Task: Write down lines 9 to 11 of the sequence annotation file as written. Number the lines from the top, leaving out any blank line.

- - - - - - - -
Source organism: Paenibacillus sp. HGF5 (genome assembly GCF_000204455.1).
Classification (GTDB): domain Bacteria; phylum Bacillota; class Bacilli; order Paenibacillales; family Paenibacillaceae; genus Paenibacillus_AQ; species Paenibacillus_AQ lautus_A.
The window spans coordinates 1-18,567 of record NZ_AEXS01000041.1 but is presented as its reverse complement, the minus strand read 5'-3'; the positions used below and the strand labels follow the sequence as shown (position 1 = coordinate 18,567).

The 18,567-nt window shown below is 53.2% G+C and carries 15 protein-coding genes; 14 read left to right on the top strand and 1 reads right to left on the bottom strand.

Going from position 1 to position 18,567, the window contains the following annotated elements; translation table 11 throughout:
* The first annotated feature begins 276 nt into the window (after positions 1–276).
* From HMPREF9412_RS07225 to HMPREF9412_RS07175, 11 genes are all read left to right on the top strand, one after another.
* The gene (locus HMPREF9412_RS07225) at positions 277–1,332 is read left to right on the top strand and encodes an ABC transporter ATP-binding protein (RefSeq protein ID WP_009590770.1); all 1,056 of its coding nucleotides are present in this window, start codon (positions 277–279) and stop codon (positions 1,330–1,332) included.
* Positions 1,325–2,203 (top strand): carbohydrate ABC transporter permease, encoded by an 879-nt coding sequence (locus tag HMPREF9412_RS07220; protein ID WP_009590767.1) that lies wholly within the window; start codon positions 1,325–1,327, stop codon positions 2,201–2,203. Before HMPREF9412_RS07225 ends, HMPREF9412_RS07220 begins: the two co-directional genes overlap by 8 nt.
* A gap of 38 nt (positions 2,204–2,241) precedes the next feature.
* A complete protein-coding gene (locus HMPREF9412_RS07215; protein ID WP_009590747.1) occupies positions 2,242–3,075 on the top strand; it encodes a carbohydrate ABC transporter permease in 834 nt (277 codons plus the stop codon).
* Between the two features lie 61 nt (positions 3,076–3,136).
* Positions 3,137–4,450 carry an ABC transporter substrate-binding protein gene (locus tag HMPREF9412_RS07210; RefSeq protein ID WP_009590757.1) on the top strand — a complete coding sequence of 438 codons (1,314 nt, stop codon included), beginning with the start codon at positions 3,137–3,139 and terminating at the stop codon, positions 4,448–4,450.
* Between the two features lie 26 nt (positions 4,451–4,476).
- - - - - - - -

* Positions 1,325–2,203 (top strand): carbohydrate ABC transporter permease, encoded by an 879-nt coding sequence (locus tag HMPREF9412_RS07220; protein ID WP_009590767.1) that lies wholly within the window; start codon positions 1,325–1,327, stop codon positions 2,201–2,203. Before HMPREF9412_RS07225 ends, HMPREF9412_RS07220 begins: the two co-directional genes overlap by 8 nt.
* A gap of 38 nt (positions 2,204–2,241) precedes the next feature.
* A complete protein-coding gene (locus HMPREF9412_RS07215; protein ID WP_009590747.1) occupies positions 2,242–3,075 on the top strand; it encodes a carbohydrate ABC transporter permease in 834 nt (277 codons plus the stop codon).